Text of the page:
US4123431 *May 6, 1977Oct 31, 1978Syva CompanyNon-oxo-carbonyl containing benzoyl ecgonine and cocaine compounds and derivatives thereof
US4207307 *Jan 21, 1977Jun 10, 1980Research CorporationSimultaneous immunoassay of multiple antigens and assay for cocaine metabolites
US4235864 *Apr 10, 1978Nov 25, 1980Research CorporationSimultaneous radio immunoassay of multiple antigens and _assay for cocaine metabolites
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US5202270 *Aug 30, 1990Apr 13, 1993Abbott LaboratoriesCocaine and cocaine metabolites assay tracers, immunogens and antibodies
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US5808074 *Jan 31, 1997Sep 15, 1998Georgetown UniversityBenzoylecgonine conjugate diagnostic reagents
US5948658 *Jun 25, 1996Sep 7, 1999The Trustees Of Columbia University In The City Of New YorkCatalytic antibodies have unique potential for the treatment of cocaine addiction and overdose.
US5977314 *Jun 7, 1995Nov 2, 1999The Trustees Of Columbia University In The City Of New YorkCatalytic antibodies against cocaine
US5990285 *Jun 7, 1995Nov 23, 1999The Trustees Of Columbia UniversityCatalytic antibodies against cocaine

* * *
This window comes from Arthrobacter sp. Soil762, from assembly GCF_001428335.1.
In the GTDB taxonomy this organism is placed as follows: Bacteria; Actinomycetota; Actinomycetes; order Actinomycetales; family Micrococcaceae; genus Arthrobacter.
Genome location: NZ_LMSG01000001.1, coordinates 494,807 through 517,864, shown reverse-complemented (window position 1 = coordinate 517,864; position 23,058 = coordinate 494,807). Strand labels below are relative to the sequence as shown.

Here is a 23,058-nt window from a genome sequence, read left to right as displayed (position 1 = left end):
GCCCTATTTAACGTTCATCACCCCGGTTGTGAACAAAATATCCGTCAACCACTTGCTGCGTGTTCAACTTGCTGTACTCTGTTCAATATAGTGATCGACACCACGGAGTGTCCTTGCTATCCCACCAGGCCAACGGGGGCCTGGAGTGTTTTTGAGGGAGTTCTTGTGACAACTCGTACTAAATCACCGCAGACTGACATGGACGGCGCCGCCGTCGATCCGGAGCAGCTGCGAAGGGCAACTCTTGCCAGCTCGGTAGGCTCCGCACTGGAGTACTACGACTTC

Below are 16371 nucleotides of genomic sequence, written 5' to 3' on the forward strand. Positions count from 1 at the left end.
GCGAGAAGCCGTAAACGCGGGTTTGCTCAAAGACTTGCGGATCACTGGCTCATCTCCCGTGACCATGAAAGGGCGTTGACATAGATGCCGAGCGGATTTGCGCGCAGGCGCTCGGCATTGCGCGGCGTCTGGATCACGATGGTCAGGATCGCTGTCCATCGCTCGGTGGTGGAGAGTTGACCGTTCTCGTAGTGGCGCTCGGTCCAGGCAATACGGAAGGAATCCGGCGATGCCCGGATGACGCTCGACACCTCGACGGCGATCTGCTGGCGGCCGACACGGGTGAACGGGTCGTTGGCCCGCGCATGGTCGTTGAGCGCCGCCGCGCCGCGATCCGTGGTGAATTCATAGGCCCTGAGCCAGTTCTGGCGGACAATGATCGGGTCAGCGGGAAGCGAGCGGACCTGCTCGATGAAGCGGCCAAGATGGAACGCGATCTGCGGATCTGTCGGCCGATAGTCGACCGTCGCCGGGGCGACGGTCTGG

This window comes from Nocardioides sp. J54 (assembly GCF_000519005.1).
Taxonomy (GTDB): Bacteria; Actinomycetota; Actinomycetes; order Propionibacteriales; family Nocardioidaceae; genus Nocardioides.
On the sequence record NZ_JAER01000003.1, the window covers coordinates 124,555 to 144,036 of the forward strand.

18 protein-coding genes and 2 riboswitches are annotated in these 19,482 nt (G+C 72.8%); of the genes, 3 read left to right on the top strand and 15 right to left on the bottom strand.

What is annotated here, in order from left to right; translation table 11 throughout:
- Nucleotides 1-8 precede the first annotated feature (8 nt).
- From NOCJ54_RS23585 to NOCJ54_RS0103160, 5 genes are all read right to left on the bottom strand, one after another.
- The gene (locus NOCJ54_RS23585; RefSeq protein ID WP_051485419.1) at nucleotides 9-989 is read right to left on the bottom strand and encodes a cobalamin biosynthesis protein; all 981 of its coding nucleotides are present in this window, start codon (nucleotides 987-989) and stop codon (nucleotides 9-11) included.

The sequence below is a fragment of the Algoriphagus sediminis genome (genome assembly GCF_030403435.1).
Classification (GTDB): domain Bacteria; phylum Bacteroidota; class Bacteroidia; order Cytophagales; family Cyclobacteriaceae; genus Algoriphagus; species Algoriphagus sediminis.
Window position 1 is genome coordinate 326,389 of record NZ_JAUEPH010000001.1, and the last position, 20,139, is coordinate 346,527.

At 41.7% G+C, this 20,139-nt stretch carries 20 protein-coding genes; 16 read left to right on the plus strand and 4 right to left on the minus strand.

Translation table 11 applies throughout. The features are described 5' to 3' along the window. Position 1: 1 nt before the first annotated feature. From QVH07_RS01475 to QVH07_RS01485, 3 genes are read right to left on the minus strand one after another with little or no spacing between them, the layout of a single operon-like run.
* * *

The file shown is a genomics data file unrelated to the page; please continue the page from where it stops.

US6114508 *Aug 25, 1998Sep 5, 2000Drugabuse Sciences, Inc.Cocaethylene immunogens and antibodies
US6184013Apr 2, 1993Feb 6, 2001The Trustees Of Columbia University In The City Of New YorkAntibody for reducing concentration of drug in patient
US6280987Jun 25, 1997Aug 28, 2001The Trustees Of Columbia University In The City Of New YorkAnti-cocaine catalytic antibody
US6541004Jan 4, 2000Apr 1, 2003Drugabuse Sciences, Inc.An immunogen comprising an antigenic protein bonded to at least one molecule of N-methyl tropane substituted at the 2-benzoyloxy group, which is substituted at para position with an aliphatic linking group of form 1-6 carbon atoms
US6913917Aug 28, 2001Jul 5, 2005The Trustees Of Columbia University In The City Of New YorkAnti-cocaine catalytic antibody
WO1987006594A1 *Apr 29, 1987Nov 5, 1987Baylor College MedicinePolyamide resin and method for preparation of reagents for immunodiagnostic use
WO1993003367A1 *Jul 29, 1992Feb 18, 1993Serex IncDifferential binding affinities and dissociation assays based thereon
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U.S. Classification530/363, 530/404, 435/961, 530/345, 546/131, 435/7.9, 435/7.92, 436/543, 530/389.8, 435/964, 530/806, 436/547, 435/188, 546/130, 436/822
International ClassificationC07D451/12
Cooperative ClassificationY10S435/964, C07D451/12, Y10S530/806, Y10S435/961, Y10S436/822
European ClassificationC07D451/12